Opinion

Isn't it time the SACP went it alone at the polls?

14 October 2018 - 00:00 By Palesa Lebitse


Patronage politics ensures beneficiaries continue to build a power base at the expense of building a better country. It is not always the work of a faction. Even under President Cyril Ramaphosa the ANC remains a party of patronage. But fundamentally this noncoercive consolidation of power is the base of the tripartite alliance, more so the alliance between the ruling party and the SACP.
The SACP under Blade Nzimande has discarded its origins of building socialism in SA. This is a result of the secure political incumbency of leader Blade Nzimande, general secretary for more than 20 years. Nzimande has enjoyed vast public benefits as a former minister of higher education and now minister of transport, while the SACP has lost legitimacy as a vanguard of the working-class movement.
The SACP abandoned its historical mission to continue the alliance at all costs even if it meant the communist role in the alliance descended to nihility. The SACP has always argued that participation in the ANC government would enable it to influence ANC policy in the interests of the working class. But this has not happened. Instead, the communists have been unable to resist the ANC's neoliberal policies that go against the principles of Marxism-Leninism.
The communists' attempts "to critique and fight neoliberalism have remained rhetorical and ineffective", said David Thompson. The SACP hoped to pull the ruling party to the left, he said, but he questioned the communist devotion to influencing the ANC.
History shows that the SACP's influence in the congress movement during the liberation struggle was enhanced by the then geopolitical influences of the Soviet Union as a counter- balancing force to Western liberalism represented by the US and its Western allies.
SA gained its political freedom at the height of the liberal dominance after the collapse of the Soviet Union. The SACP found itself in a political quagmire in which its dominance had diminished and it relied on the alliance with the ANC to continue expressing its influence in parliamentary politics. The situation put the party in a position of weakness wherein its ability to influence the incumbent ANC government depended largely on who was leading the ruling party; for example, Thabo Mbeki deemed the SACP irrelevant and never allowed the party to influence his government's policies.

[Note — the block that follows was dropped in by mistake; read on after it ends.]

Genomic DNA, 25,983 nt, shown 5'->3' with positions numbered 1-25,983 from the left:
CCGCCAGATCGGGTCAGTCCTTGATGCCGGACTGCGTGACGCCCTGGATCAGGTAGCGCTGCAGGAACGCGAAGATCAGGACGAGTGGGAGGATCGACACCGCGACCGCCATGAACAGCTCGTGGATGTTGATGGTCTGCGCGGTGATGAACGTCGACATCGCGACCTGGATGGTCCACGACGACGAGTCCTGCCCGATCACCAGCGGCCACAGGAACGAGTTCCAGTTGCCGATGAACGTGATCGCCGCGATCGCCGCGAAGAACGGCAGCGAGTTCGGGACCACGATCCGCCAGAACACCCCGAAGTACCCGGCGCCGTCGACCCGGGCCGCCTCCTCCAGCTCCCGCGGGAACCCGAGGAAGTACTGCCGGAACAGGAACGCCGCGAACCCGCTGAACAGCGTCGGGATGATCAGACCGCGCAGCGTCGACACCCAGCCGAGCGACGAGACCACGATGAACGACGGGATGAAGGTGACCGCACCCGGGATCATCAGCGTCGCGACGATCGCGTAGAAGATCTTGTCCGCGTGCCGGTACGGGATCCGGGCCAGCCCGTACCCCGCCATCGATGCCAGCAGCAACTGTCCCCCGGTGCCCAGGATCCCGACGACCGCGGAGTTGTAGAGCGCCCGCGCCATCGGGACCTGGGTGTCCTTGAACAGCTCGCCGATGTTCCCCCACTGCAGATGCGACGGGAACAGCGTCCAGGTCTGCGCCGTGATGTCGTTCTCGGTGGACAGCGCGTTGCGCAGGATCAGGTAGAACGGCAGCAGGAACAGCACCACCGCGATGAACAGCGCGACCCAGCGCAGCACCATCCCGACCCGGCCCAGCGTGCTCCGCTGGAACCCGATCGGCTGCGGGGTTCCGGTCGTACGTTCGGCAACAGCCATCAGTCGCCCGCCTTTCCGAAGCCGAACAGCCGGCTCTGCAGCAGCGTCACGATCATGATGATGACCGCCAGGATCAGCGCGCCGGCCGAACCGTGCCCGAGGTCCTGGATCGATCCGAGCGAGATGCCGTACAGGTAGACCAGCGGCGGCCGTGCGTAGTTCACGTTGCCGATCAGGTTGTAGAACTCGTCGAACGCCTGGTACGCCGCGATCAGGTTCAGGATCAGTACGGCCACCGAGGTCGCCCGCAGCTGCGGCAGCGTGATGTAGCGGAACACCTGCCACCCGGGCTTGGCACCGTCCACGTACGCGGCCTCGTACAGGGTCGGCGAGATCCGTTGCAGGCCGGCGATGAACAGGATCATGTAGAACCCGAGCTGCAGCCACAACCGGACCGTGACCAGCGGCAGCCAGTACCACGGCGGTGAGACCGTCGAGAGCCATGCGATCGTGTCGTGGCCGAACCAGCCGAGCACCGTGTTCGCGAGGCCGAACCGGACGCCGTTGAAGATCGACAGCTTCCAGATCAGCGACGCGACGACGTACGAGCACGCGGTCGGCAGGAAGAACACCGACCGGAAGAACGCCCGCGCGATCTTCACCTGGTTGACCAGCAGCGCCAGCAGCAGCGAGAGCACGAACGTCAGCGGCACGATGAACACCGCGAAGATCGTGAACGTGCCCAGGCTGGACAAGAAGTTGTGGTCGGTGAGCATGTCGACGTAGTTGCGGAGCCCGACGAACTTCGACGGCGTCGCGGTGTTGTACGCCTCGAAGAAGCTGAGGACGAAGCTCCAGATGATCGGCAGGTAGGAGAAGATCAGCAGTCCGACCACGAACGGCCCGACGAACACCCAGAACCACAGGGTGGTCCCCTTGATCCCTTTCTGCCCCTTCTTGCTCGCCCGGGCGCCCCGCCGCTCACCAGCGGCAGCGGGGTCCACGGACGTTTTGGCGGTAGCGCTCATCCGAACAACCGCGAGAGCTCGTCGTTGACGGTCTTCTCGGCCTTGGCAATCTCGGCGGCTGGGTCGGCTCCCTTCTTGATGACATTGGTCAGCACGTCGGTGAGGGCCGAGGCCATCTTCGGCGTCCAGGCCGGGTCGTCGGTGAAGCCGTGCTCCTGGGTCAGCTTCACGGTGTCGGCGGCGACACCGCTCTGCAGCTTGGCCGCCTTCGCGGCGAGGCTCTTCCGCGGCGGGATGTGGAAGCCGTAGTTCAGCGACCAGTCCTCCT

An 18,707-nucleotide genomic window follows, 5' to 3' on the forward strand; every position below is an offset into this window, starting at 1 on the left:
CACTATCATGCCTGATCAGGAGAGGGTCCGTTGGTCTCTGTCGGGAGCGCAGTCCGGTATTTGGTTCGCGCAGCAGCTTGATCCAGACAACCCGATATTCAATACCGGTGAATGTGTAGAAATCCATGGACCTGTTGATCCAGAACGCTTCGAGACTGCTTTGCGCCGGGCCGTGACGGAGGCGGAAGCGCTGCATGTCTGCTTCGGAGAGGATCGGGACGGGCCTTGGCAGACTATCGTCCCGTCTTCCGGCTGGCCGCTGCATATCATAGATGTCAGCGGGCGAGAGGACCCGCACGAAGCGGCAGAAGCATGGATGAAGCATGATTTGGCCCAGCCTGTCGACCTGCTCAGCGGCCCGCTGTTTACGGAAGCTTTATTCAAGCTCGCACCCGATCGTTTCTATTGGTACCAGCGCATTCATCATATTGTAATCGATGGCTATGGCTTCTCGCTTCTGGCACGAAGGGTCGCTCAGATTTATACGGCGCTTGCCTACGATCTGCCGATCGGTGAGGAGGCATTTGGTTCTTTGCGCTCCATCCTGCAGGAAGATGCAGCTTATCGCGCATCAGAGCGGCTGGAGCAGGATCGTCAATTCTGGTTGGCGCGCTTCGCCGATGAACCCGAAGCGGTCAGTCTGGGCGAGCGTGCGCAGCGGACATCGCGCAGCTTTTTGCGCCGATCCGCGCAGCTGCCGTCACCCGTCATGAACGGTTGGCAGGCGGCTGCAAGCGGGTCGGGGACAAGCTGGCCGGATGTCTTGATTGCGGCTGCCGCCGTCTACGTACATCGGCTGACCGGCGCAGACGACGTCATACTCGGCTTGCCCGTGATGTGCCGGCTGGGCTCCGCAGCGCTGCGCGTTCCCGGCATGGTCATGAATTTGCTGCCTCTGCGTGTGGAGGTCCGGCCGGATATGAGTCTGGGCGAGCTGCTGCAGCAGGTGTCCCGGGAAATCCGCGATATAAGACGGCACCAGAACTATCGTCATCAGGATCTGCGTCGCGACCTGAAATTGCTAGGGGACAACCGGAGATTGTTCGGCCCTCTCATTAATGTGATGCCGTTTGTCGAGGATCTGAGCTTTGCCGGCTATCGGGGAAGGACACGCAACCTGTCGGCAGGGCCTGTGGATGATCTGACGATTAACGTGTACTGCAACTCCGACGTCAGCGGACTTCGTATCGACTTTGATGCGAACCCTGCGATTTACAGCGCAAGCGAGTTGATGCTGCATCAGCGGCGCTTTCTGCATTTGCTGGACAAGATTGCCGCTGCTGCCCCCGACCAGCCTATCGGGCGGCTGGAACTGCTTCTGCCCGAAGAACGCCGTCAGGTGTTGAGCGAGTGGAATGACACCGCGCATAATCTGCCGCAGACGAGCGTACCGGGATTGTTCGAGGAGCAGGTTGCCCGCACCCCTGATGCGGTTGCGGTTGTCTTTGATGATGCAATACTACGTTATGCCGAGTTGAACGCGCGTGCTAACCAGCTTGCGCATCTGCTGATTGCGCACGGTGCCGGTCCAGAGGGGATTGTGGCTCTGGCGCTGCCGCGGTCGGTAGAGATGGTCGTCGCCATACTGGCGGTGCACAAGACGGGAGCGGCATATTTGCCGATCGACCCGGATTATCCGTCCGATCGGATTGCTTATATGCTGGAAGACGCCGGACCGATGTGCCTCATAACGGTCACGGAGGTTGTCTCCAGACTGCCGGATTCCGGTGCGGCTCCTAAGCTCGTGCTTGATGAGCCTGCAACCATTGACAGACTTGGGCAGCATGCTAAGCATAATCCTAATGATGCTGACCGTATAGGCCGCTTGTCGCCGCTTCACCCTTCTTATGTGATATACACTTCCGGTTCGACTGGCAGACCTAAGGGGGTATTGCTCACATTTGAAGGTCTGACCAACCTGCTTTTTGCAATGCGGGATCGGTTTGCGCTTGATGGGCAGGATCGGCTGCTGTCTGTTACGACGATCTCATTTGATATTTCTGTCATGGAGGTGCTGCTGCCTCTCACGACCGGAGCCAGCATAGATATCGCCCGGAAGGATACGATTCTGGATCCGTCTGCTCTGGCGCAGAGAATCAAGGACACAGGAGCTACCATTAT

Today, the SACP's ability to influence the country's developmental trajectory depends on the relationship it will have with Ramaphosa. Unfortunately, even if he has an amiable relationship with the SACP, that is not going to enhance the historical role that the party is supposed to play as a party that is supposed to serve the interests of the poor and the working class. That is because the ANC has managed to position itself in that space, as a champion of the poor and the working class.
The SACP is also stagnant in terms of development within its own ranks. It is the only force within the alliance whose gender parity score is appalling. Its top six only has one woman and the central executive committee is no better. The Young Communist League has no profile.
Many have also questioned the SACP's relevance in today's political agenda. To really regain its relevance, the SACP must reorganise itself as a working-class party. The time is actually ripe given the growing disparities between the rich and the poor, and the high unemployment rate.
To remain true to its principles, is it not time that the party contested elections on its own, with policies alternative to those of the ruling party? Shouldn't they prepare themselves as possible partners in a coalition government, even with the ANC? This may enable the communists to set conditions on the kind of government they seek - which could be a government that drives a radical political programme aimed at improving the lives of the working class and the poor.
But Nzimande is unlikely to agree because he basks in the comforts of patronage. He had a turbulent relationship with students as minister of higher education. This is typical of how the ANC has managed to render the party irrelevant.
• Lebitse is a columnist

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